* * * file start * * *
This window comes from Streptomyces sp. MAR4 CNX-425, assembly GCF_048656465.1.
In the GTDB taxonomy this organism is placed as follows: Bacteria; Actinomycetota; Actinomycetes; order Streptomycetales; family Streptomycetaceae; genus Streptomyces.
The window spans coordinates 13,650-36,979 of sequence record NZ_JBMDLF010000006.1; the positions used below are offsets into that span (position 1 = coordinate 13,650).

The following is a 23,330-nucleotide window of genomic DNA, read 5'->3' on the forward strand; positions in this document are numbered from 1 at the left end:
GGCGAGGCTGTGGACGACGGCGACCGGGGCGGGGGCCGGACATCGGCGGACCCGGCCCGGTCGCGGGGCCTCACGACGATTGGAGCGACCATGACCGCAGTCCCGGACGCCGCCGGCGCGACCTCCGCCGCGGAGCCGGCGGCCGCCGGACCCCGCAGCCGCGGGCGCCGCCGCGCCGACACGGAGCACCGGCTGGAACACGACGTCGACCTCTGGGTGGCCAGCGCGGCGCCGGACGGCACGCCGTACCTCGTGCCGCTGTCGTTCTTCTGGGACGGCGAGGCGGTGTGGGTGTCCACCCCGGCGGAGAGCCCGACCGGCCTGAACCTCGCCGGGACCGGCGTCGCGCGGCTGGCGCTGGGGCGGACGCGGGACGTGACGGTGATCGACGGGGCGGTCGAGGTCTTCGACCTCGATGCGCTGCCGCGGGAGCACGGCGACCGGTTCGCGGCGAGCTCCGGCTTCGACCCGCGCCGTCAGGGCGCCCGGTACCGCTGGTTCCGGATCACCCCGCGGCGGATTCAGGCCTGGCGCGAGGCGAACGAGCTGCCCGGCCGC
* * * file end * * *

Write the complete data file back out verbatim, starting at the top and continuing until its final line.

This window comes from Streptomyces sp. MAR4 CNX-425, assembly GCF_048656465.1.
In the GTDB taxonomy this organism is placed as follows: Bacteria; Actinomycetota; Actinomycetes; order Streptomycetales; family Streptomycetaceae; genus Streptomyces.
The window spans coordinates 13,650-36,979 of sequence record NZ_JBMDLF010000006.1; the positions used below are offsets into that span (position 1 = coordinate 13,650).

The following is a 23,330-nucleotide window of genomic DNA, read 5'->3' on the forward strand; positions in this document are numbered from 1 at the left end:
GGCGAGGCTGTGGACGACGGCGACCGGGGCGGGGGCCGGACATCGGCGGACCCGGCCCGGTCGCGGGGCCTCACGACGATTGGAGCGACCATGACCGCAGTCCCGGACGCCGCCGGCGCGACCTCCGCCGCGGAGCCGGCGGCCGCCGGACCCCGCAGCCGCGGGCGCCGCCGCGCCGACACGGAGCACCGGCTGGAACACGACGTCGACCTCTGGGTGGCCAGCGCGGCGCCGGACGGCACGCCGTACCTCGTGCCGCTGTCGTTCTTCTGGGACGGCGAGGCGGTGTGGGTGTCCACCCCGGCGGAGAGCCCGACCGGCCTGAACCTCGCCGGGACCGGCGTCGCGCGGCTGGCGCTGGGGCGGACGCGGGACGTGACGGTGATCGACGGGGCGGTCGAGGTCTTCGACCTCGATGCGCTGCCGCGGGAGCACGGCGACCGGTTCGCGGCGAGCTCCGGCTTCGACCCGCGCCGTCAGGGCGCCCGGTACCGCTGGTTCCGGATCACCCCGCGGCGGATTCAGGCCTGGCGCGAGGCGAACGAGCTGCCCGGCCGC